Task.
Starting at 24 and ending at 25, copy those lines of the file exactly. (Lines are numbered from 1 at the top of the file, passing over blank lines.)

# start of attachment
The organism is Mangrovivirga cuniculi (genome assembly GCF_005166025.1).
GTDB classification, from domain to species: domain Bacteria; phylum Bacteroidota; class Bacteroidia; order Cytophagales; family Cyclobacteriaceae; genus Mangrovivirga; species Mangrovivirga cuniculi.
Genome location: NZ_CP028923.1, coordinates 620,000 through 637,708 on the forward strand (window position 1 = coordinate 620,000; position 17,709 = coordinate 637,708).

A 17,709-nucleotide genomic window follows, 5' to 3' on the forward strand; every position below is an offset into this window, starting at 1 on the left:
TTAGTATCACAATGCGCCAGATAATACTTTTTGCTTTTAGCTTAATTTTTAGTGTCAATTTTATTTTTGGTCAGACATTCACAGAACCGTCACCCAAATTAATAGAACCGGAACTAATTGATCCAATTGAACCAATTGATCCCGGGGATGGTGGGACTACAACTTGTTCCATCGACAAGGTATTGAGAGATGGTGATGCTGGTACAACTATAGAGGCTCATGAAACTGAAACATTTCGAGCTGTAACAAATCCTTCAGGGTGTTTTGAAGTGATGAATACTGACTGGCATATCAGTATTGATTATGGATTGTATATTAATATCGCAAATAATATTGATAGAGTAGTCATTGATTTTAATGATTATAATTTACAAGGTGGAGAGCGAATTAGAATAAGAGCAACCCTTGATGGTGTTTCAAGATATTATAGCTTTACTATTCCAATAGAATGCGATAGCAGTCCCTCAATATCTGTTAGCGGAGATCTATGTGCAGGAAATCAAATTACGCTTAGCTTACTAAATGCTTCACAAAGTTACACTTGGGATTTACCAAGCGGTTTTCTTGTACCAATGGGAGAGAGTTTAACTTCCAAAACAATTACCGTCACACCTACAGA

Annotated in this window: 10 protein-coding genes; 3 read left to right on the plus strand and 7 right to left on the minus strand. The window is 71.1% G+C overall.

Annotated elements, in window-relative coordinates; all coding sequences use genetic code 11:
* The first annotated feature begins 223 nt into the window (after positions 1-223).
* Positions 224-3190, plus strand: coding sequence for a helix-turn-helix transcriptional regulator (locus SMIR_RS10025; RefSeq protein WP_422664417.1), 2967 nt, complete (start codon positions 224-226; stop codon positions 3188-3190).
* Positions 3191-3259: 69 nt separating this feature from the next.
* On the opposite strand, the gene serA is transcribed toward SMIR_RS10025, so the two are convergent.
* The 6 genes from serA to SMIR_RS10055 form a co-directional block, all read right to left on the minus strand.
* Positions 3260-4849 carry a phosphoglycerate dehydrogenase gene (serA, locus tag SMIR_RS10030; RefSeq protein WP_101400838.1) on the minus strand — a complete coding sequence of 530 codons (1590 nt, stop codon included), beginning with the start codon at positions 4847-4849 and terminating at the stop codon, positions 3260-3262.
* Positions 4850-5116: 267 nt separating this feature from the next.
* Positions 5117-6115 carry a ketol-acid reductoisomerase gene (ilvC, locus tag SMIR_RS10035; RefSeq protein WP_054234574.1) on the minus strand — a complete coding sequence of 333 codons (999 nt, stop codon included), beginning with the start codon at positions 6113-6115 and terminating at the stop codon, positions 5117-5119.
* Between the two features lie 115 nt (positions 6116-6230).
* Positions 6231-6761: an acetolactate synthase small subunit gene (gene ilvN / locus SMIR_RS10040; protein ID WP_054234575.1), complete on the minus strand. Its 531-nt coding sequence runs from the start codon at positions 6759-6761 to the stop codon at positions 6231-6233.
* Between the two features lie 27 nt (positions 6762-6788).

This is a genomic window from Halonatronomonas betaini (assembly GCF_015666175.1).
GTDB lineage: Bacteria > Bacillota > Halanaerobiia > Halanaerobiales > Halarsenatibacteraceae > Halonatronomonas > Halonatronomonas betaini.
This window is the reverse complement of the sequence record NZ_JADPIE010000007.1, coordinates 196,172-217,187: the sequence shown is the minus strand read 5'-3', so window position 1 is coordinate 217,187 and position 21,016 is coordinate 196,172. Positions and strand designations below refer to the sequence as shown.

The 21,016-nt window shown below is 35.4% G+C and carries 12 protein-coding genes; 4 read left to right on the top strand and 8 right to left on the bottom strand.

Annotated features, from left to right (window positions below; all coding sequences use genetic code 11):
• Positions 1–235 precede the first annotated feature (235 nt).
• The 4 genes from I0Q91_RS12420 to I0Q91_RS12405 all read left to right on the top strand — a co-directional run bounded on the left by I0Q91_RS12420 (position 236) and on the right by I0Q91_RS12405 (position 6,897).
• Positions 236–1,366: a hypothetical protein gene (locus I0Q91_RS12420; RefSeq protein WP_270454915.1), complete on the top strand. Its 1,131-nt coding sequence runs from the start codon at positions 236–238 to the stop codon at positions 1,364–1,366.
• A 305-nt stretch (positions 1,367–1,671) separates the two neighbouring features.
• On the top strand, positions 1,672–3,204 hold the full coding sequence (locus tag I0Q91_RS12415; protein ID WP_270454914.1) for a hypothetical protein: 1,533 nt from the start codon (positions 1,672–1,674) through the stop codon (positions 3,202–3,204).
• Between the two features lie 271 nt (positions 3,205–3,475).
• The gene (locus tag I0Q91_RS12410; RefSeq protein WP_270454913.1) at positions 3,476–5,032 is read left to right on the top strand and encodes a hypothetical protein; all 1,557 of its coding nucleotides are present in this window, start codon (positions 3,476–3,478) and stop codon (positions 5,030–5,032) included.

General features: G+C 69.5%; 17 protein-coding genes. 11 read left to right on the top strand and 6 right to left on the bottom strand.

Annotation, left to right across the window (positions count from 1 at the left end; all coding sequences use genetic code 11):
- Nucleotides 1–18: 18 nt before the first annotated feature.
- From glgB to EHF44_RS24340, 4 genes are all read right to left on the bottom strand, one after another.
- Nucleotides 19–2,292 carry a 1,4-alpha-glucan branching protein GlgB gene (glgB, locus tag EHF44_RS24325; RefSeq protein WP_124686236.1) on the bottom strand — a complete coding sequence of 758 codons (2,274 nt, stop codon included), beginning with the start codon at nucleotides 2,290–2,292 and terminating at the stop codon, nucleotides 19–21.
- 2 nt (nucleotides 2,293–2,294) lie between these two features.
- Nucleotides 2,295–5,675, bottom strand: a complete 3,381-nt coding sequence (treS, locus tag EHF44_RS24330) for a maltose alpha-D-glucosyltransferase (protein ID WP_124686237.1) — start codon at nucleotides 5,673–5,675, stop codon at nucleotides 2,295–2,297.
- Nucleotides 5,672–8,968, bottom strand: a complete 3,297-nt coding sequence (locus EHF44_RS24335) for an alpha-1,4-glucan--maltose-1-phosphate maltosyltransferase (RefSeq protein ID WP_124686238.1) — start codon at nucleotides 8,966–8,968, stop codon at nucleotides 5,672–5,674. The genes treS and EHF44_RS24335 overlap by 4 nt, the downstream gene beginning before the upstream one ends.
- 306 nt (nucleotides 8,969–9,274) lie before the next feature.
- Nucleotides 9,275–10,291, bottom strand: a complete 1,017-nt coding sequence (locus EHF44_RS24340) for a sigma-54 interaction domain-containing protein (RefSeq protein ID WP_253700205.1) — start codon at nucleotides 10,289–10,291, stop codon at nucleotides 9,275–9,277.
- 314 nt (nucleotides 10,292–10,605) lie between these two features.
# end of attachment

• Positions 1–235 precede the first annotated feature (235 nt).
• The 4 genes from I0Q91_RS12420 to I0Q91_RS12405 all read left to right on the top strand — a co-directional run bounded on the left by I0Q91_RS12420 (position 236) and on the right by I0Q91_RS12405 (position 6,897).